From its name, The “autonomic” Nervous system is the autonomous part of your nervous system. It is not under your conscious control.
Your autonomic nervous system controls your basic vital functions such as:
- Body temperature.
- And more importantly, sensation.
Any damage to the nerves of the ANS (autonomic nervous system) can lead to autonomic dysfunction. This dysfunction can lead to:
- Disordered digestion: including GERD or acid reflux.
- Altered sensations: including headaches and pain sensation.
Long term alcohol drinking, diabetes, and Parkinson’s disease are some of the common causes of autonomic dysfunction.
C- Your blood vessels.
The abnormalities may include abnormal dilatation, abnormal narrowing, or inflammation of the blood vessel wall (vasculitis).
Vasculopathy (disordered blood vessels can be a cause of your headache and gut symptom is under-researched and under-recognized. We need more research to prove this association.
D- Referred pain.
Pain from your Gastrointestinal tract can be felt in various locations outside your abdomen.
You can feel pain from your Gut (including acid reflux pain) in various locations:
- Over your scapular bones.
- Your pelvis.
Esophageal pain can be referred to your neck and shoulders and cause headaches. (ref).
E- Food allergy.
Food allergy is a hot topic in gut health. Several foods can produce allergic symptoms, which are different from food intolerance.
Certain food allergies can trigger both abdominal and extra-abdominal symptoms. The abdominal symptoms may include diarrhea, abdominal pain, bloating, and heartburn (acid reflux).
The extra-abdominal symptoms may include skin rashes, fever, shortness of breath, dizziness, and headaches. (ref).
Histamine, a substance produced in reaction to food allergy, causes vasodilation. Histamine release can cause headaches.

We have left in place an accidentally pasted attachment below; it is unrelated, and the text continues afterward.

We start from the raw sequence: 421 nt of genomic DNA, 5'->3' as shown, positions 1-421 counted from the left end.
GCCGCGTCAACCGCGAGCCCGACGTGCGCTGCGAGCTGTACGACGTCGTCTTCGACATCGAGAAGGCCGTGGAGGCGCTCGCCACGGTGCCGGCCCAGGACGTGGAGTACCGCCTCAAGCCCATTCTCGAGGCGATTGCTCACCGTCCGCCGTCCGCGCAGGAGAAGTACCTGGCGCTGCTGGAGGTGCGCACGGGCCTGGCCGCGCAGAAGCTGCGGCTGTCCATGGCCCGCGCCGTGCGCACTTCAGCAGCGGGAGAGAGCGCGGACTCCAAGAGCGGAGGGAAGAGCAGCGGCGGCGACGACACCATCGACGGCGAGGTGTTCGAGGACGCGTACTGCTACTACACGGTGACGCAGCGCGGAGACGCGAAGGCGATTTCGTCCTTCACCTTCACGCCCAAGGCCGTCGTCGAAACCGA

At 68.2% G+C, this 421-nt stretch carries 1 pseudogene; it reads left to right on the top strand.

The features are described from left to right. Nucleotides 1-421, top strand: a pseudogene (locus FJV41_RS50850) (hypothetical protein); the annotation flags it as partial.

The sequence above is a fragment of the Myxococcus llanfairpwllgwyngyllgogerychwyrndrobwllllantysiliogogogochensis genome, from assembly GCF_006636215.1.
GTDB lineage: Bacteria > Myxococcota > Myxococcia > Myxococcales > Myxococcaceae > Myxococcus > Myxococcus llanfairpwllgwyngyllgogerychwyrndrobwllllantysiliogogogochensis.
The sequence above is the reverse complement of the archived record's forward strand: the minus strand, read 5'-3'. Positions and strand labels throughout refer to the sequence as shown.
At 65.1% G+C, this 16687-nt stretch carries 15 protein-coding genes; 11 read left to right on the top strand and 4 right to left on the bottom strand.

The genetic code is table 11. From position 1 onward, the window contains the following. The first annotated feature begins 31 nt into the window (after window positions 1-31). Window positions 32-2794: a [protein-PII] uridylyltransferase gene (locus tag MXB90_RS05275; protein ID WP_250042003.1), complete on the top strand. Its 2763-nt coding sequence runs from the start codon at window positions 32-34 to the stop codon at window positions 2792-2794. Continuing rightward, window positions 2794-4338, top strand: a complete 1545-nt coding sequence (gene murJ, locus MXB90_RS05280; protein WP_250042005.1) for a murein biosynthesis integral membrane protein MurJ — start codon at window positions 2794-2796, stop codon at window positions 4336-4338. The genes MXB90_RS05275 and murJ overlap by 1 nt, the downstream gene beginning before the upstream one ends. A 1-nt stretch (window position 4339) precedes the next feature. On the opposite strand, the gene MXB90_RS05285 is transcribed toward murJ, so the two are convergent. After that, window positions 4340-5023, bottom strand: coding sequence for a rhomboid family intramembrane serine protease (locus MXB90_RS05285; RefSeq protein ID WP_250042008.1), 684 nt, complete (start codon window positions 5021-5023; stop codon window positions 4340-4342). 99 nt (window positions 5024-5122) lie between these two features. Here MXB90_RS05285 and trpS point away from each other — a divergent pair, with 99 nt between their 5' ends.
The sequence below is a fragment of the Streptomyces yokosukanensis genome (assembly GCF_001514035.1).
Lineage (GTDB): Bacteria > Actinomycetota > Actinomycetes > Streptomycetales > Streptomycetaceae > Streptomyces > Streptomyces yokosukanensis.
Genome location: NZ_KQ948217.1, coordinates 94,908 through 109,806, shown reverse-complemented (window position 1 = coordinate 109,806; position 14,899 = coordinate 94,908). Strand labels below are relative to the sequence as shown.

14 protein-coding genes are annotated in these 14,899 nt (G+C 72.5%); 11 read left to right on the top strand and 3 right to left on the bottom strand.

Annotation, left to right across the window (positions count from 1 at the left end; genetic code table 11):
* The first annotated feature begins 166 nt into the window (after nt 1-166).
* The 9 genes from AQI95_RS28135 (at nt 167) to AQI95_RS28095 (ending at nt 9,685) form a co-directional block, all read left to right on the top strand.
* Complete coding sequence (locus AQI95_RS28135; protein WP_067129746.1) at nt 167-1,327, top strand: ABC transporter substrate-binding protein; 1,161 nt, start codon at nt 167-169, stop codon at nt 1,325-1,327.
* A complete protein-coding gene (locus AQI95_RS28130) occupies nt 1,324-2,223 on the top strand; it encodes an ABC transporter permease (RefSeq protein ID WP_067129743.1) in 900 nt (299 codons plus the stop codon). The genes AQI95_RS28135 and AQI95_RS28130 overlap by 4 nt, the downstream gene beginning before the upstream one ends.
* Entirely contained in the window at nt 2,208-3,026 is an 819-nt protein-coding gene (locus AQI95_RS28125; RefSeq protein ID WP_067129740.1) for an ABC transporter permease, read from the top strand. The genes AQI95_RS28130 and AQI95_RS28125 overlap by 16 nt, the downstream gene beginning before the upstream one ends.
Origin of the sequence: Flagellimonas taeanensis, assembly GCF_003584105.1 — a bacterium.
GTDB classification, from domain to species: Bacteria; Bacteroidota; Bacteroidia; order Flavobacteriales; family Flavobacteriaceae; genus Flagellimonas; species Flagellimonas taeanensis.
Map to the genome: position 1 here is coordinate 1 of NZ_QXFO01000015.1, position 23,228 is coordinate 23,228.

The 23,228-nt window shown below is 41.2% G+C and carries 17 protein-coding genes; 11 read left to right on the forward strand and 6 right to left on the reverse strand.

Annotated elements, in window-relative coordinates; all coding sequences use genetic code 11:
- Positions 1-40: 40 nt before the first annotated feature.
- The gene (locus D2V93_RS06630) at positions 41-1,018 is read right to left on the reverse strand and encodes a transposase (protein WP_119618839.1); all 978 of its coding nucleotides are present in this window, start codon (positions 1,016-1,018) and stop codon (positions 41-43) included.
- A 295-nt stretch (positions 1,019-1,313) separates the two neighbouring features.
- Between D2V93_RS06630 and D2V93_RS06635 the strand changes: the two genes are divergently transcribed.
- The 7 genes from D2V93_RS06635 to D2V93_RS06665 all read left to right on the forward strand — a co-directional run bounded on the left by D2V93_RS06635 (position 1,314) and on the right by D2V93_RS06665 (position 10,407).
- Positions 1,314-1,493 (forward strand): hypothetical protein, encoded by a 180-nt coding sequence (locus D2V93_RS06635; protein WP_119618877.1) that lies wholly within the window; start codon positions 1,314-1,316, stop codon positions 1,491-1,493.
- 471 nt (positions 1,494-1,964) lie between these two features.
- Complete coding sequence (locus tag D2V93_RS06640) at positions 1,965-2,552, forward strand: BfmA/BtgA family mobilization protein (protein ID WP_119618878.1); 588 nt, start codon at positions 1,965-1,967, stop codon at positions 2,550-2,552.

Common foods that may cause an allergy:
- Aged cheese.
- Artificial sweeteners.
- And others.
Your medications (whether for headache or acid reflux) may be the link.
Most migraine and tension-type headache medications can induce gastritis and acid reflux.
Taking NSAIDs such as aspirin, Ibuprofen (Advil), and diclofenac can trigger gastritis and acid reflux.
Also, Caffeine-containing migraine and headache medications can trigger GERD.
On the other hand, Proton Pump Inhibitors (PPIs) are linked to acute headaches.
A large, nationwide study in Taiwan concluded that PPI use increases the risk of acute headache. The study involved more than 300,000 participants. Headache with 1.4x more likely to happen within a week of PPIs treatment.
4- Will headaches go away after acid reflux treatment?
We currently don’t know the effect of acid reflux treatment on headache. It is unclear whether acid reflux treatment will result in the resolution of headache or not. Data from the research are few and conflicting.
A small study in the USA (included only 2 patients), linked migraine to tooth pain from reflux. anti-reflux treatment resulted in a complete cure of migraine.
Another study mentioned above, linked PPIs (anti-reflux) treatment to increased risk of acute headache.
Our conclusion is that your condition is unique. No single answer about headache and acid reflux fits all patients. It is better to work with your doctor to investigate the causes of reflux symptoms and headaches.
5- What to take for Headaches while you have acid reflux?
Most headache medications may trigger gastritis and acid reflux. Avoid the use of non-steroidal anti-inflammatory medications such as Ibuprofen (Advil) and Diclofenac.
The only headache medication that is possibly safe with acid reflux is Paracetamol (Tylenol). Work with your doctor to determine the best treatment, especially if you have a migraine.